The Photo Moment
If your target fish is on the bank, do you reach for your phone, prefer a more old-school DSLR, or have you embraced the mobility and simplicity afforded by the new mirrorless format?
Unless one of my trusted pals is around—and there are only two or three—then I will always do self-takes. That way, you have only yourself to blame if the pictures don’t come out the way that you wish.
A few years back, I managed to bank one of the A-team from my park lake. The capture was seen by a member of the public, who annoyingly then hung around like a bad smell. As a result, I decided to let him have a go with my camera, because he assured me that he knew how to use an SLR. I configured the camera with the settings I wanted, using a larger aperture than usual and higher shutter speed just in case. Well, the shots were out of focus! He’d actually focused on a bush in the background… and the framing was terrible! I am pretty picky when it comes to catch shots, and this was a lesson well and truly learned the hard way.
Since this incident and as a consequence, I have taken hundreds of self-takes. If I’m honest, I have mastered them to such a level that they are just as good as, if not better than trophy shots that might be taken by another person.
I guess it’s all about preparation and having the correct equipment. I use a Canon EOS 6D MKII, which is a full-frame camera, complete with a 35mm f2 lens. I create the perfect shots for my taste, with this combination. In order to achieve the results, I use a bankstick and one of the JAG Camera Stick Adapters with a simple dual thread which facilitates attachment of an SLR. The camera itself has a spirit level function, so I can get it set up perfectly with the horizon dead straight. The arrangement also saves carrying a bulky tripod to the bank, which will weigh you down and add extra load.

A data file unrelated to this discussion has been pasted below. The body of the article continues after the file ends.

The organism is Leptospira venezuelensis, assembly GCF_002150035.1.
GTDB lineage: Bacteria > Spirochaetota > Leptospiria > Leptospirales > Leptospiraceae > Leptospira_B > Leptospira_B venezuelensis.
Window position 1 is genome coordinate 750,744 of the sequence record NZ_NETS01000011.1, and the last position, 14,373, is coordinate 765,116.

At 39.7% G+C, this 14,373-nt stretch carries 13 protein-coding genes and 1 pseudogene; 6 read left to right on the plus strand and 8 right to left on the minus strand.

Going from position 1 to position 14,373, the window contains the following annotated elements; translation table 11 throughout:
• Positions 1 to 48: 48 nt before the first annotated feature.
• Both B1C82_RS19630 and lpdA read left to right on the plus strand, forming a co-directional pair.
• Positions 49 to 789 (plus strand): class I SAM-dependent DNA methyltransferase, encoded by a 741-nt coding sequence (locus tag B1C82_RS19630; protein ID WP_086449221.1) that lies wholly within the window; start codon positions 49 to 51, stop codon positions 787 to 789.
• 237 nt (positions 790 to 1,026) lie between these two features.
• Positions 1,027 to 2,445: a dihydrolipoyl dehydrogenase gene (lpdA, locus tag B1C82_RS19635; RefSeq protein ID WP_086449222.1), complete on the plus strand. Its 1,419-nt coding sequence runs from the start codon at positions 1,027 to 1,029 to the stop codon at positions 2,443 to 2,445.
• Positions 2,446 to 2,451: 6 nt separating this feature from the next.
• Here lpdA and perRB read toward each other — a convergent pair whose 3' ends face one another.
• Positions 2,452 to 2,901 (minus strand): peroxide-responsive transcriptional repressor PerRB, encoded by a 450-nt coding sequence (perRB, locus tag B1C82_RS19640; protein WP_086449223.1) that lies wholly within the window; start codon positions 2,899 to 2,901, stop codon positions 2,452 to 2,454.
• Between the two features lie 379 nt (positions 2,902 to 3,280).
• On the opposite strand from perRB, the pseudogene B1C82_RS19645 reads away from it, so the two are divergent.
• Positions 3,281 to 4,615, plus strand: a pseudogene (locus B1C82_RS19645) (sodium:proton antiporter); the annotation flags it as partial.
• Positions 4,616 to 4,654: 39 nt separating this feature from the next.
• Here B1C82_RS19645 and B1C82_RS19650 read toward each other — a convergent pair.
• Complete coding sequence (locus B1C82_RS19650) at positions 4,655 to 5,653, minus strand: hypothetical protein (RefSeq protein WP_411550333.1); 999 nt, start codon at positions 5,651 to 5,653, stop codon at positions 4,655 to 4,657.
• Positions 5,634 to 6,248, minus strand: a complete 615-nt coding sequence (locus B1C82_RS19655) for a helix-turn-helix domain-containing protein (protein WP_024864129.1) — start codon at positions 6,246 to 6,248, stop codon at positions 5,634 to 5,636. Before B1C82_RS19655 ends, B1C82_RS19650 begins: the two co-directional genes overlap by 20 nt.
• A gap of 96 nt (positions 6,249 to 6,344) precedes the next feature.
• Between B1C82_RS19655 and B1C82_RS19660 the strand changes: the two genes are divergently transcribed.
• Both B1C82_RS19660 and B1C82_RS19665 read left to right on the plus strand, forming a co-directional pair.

When I catch a fish, I will safely transfer it to a flotation sling, firstly to give it time to recover, and secondly to allow me time to prepare my self-take equipment. I then position my mat, rather than a cradle—the mat features a flap which you can secure the fish with. I grab my water carrier, and position the camera, ensuring that the mat is centre of the frame. Using the interval timer function on the camera—from memory, set up to shoot 99 shots at 7-second intervals—I configure the settings and then shoot some trial images. The camera autofocuses in this setting, so there’s no need to focus manually—this is a hugely advantageous feature for hassle-free self-takes. Once I am happy with the framing, light levels etc., I can safely press the shutter release on the camera and hold up my prize. The beauty of the MKII is that it has a flip screen, so after every shot I can view the result. I can then adjust my framing if I need to, or shoot at a different angle—when you have 99 shots, you have a lot of time to get the shot you want.
I am sure there are some better, more modern cameras now, but I’ve used my current model for a few years now, and would be hard-pushed to change it.